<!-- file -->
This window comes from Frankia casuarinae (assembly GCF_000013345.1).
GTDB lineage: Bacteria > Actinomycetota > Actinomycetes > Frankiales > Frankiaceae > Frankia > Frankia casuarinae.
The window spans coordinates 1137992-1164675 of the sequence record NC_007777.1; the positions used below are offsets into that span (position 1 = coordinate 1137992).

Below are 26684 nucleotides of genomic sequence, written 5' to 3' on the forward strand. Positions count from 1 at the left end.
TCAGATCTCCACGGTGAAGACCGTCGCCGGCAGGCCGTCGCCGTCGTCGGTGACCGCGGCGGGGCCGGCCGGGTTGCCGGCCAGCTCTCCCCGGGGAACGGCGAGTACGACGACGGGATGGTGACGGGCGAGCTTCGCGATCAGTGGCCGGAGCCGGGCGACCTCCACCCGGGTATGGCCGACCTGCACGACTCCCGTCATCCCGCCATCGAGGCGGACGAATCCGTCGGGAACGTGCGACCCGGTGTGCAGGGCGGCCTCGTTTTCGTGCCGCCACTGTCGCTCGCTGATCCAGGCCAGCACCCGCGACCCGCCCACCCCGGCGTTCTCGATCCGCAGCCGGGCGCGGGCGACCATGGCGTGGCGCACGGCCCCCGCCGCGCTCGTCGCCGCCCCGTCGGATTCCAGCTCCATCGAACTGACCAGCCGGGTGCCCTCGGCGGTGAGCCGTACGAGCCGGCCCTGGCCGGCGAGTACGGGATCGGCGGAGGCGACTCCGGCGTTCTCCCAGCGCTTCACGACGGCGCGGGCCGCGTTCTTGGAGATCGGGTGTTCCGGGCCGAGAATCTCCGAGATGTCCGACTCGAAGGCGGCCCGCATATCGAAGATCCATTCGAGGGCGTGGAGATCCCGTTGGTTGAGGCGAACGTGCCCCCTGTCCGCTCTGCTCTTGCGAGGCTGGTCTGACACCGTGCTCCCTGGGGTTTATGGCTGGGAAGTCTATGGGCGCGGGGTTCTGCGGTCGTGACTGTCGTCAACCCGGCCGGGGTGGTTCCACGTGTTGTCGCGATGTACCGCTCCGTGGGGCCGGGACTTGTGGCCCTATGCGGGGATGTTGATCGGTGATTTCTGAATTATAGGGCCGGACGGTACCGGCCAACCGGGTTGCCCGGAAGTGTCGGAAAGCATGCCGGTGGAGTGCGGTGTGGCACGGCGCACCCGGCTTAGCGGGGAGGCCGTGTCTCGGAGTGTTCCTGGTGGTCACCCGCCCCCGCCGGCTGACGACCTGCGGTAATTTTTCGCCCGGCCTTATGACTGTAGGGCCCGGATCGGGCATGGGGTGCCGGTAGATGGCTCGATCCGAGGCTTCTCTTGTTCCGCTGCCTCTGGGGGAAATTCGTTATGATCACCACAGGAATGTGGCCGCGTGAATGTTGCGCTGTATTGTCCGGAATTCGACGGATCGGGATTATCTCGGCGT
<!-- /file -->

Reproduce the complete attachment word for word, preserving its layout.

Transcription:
This window comes from Frankia casuarinae (assembly GCF_000013345.1).
GTDB lineage: Bacteria > Actinomycetota > Actinomycetes > Frankiales > Frankiaceae > Frankia > Frankia casuarinae.
The window spans coordinates 1137992-1164675 of the sequence record NC_007777.1; the positions used below are offsets into that span (position 1 = coordinate 1137992).

Below are 26684 nucleotides of genomic sequence, written 5' to 3' on the forward strand. Positions count from 1 at the left end.
TCAGATCTCCACGGTGAAGACCGTCGCCGGCAGGCCGTCGCCGTCGTCGGTGACCGCGGCGGGGCCGGCCGGGTTGCCGGCCAGCTCTCCCCGGGGAACGGCGAGTACGACGACGGGATGGTGACGGGCGAGCTTCGCGATCAGTGGCCGGAGCCGGGCGACCTCCACCCGGGTATGGCCGACCTGCACGACTCCCGTCATCCCGCCATCGAGGCGGACGAATCCGTCGGGAACGTGCGACCCGGTGTGCAGGGCGGCCTCGTTTTCGTGCCGCCACTGTCGCTCGCTGATCCAGGCCAGCACCCGCGACCCGCCCACCCCGGCGTTCTCGATCCGCAGCCGGGCGCGGGCGACCATGGCGTGGCGCACGGCCCCCGCCGCGCTCGTCGCCGCCCCGTCGGATTCCAGCTCCATCGAACTGACCAGCCGGGTGCCCTCGGCGGTGAGCCGTACGAGCCGGCCCTGGCCGGCGAGTACGGGATCGGCGGAGGCGACTCCGGCGTTCTCCCAGCGCTTCACGACGGCGCGGGCCGCGTTCTTGGAGATCGGGTGTTCCGGGCCGAGAATCTCCGAGATGTCCGACTCGAAGGCGGCCCGCATATCGAAGATCCATTCGAGGGCGTGGAGATCCCGTTGGTTGAGGCGAACGTGCCCCCTGTCCGCTCTGCTCTTGCGAGGCTGGTCTGACACCGTGCTCCCTGGGGTTTATGGCTGGGAAGTCTATGGGCGCGGGGTTCTGCGGTCGTGACTGTCGTCAACCCGGCCGGGGTGGTTCCACGTGTTGTCGCGATGTACCGCTCCGTGGGGCCGGGACTTGTGGCCCTATGCGGGGATGTTGATCGGTGATTTCTGAATTATAGGGCCGGACGGTACCGGCCAACCGGGTTGCCCGGAAGTGTCGGAAAGCATGCCGGTGGAGTGCGGTGTGGCACGGCGCACCCGGCTTAGCGGGGAGGCCGTGTCTCGGAGTGTTCCTGGTGGTCACCCGCCCCCGCCGGCTGACGACCTGCGGTAATTTTTCGCCCGGCCTTATGACTGTAGGGCCCGGATCGGGCATGGGGTGCCGGTAGATGGCTCGATCCGAGGCTTCTCTTGTTCCGCTGCCTCTGGGGGAAATTCGTTATGATCACCACAGGAATGTGGCCGCGTGAATGTTGCGCTGTATTGTCCGGAATTCGACGGATCGGGATTATCTCGGCGT